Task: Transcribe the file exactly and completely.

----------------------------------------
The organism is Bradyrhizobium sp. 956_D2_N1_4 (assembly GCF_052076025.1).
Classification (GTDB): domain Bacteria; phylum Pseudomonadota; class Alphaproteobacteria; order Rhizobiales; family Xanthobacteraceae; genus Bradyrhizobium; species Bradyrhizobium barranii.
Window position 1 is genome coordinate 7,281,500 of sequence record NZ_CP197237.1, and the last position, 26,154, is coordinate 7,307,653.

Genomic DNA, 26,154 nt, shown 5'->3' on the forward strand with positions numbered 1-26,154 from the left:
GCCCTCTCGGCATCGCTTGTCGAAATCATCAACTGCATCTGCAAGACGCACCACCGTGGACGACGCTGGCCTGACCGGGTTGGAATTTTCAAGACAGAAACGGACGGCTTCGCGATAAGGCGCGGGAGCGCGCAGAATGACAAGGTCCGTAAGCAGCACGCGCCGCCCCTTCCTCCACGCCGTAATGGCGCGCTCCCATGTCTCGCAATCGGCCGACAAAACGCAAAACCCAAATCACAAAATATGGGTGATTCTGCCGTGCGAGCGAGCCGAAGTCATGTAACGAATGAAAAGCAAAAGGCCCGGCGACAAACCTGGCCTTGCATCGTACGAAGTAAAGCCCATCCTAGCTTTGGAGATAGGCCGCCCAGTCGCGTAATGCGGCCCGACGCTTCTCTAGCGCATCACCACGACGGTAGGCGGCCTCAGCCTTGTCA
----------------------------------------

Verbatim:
The organism is Bradyrhizobium sp. 956_D2_N1_4 (assembly GCF_052076025.1).
Classification (GTDB): domain Bacteria; phylum Pseudomonadota; class Alphaproteobacteria; order Rhizobiales; family Xanthobacteraceae; genus Bradyrhizobium; species Bradyrhizobium barranii.
Window position 1 is genome coordinate 7,281,500 of sequence record NZ_CP197237.1, and the last position, 26,154, is coordinate 7,307,653.

Genomic DNA, 26,154 nt, shown 5'->3' on the forward strand with positions numbered 1-26,154 from the left:
GCCCTCTCGGCATCGCTTGTCGAAATCATCAACTGCATCTGCAAGACGCACCACCGTGGACGACGCTGGCCTGACCGGGTTGGAATTTTCAAGACAGAAACGGACGGCTTCGCGATAAGGCGCGGGAGCGCGCAGAATGACAAGGTCCGTAAGCAGCACGCGCCGCCCCTTCCTCCACGCCGTAATGGCGCGCTCCCATGTCTCGCAATCGGCCGACAAAACGCAAAACCCAAATCACAAAATATGGGTGATTCTGCCGTGCGAGCGAGCCGAAGTCATGTAACGAATGAAAAGCAAAAGGCCCGGCGACAAACCTGGCCTTGCATCGTACGAAGTAAAGCCCATCCTAGCTTTGGAGATAGGCCGCCCAGTCGCGTAATGCGGCCCGACGCTTCTCTAGCGCATCACCACGACGGTAGGCGGCCTCAGCCTTGTCA